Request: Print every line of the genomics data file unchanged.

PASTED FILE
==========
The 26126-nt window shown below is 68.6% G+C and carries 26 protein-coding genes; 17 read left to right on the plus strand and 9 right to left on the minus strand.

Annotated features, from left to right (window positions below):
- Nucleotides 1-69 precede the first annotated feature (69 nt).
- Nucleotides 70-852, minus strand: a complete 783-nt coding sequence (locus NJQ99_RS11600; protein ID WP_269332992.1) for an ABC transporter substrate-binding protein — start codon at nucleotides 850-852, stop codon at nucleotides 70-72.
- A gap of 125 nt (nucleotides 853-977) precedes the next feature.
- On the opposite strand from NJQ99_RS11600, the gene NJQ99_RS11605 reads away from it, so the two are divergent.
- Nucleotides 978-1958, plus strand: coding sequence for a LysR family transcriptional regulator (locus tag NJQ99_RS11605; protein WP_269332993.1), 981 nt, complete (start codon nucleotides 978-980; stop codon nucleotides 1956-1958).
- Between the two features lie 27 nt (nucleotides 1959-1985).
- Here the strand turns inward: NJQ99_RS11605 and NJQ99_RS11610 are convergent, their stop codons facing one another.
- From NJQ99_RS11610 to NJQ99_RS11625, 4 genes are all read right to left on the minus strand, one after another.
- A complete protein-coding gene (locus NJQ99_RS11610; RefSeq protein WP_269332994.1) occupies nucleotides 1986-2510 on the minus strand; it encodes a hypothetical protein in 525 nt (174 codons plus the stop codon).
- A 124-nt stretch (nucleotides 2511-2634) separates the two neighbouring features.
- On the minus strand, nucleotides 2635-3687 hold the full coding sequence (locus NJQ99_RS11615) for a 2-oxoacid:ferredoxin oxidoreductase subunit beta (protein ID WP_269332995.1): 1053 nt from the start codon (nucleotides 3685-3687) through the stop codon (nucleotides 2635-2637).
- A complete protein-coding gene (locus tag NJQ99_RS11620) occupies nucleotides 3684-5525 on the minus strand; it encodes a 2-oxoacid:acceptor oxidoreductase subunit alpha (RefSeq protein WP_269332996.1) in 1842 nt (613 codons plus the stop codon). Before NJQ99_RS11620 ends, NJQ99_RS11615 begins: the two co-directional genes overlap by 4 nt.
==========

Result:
The 26126-nt window shown below is 68.6% G+C and carries 26 protein-coding genes; 17 read left to right on the plus strand and 9 right to left on the minus strand.

Annotated features, from left to right (window positions below):
- Nucleotides 1-69 precede the first annotated feature (69 nt).
- Nucleotides 70-852, minus strand: a complete 783-nt coding sequence (locus NJQ99_RS11600; protein ID WP_269332992.1) for an ABC transporter substrate-binding protein — start codon at nucleotides 850-852, stop codon at nucleotides 70-72.
- A gap of 125 nt (nucleotides 853-977) precedes the next feature.
- On the opposite strand from NJQ99_RS11600, the gene NJQ99_RS11605 reads away from it, so the two are divergent.
- Nucleotides 978-1958, plus strand: coding sequence for a LysR family transcriptional regulator (locus tag NJQ99_RS11605; protein WP_269332993.1), 981 nt, complete (start codon nucleotides 978-980; stop codon nucleotides 1956-1958).
- Between the two features lie 27 nt (nucleotides 1959-1985).
- Here the strand turns inward: NJQ99_RS11605 and NJQ99_RS11610 are convergent, their stop codons facing one another.
- From NJQ99_RS11610 to NJQ99_RS11625, 4 genes are all read right to left on the minus strand, one after another.
- A complete protein-coding gene (locus NJQ99_RS11610; RefSeq protein WP_269332994.1) occupies nucleotides 1986-2510 on the minus strand; it encodes a hypothetical protein in 525 nt (174 codons plus the stop codon).
- A 124-nt stretch (nucleotides 2511-2634) separates the two neighbouring features.
- On the minus strand, nucleotides 2635-3687 hold the full coding sequence (locus NJQ99_RS11615) for a 2-oxoacid:ferredoxin oxidoreductase subunit beta (protein ID WP_269332995.1): 1053 nt from the start codon (nucleotides 3685-3687) through the stop codon (nucleotides 2635-2637).
- A complete protein-coding gene (locus tag NJQ99_RS11620) occupies nucleotides 3684-5525 on the minus strand; it encodes a 2-oxoacid:acceptor oxidoreductase subunit alpha (RefSeq protein WP_269332996.1) in 1842 nt (613 codons plus the stop codon). Before NJQ99_RS11620 ends, NJQ99_RS11615 begins: the two co-directional genes overlap by 4 nt.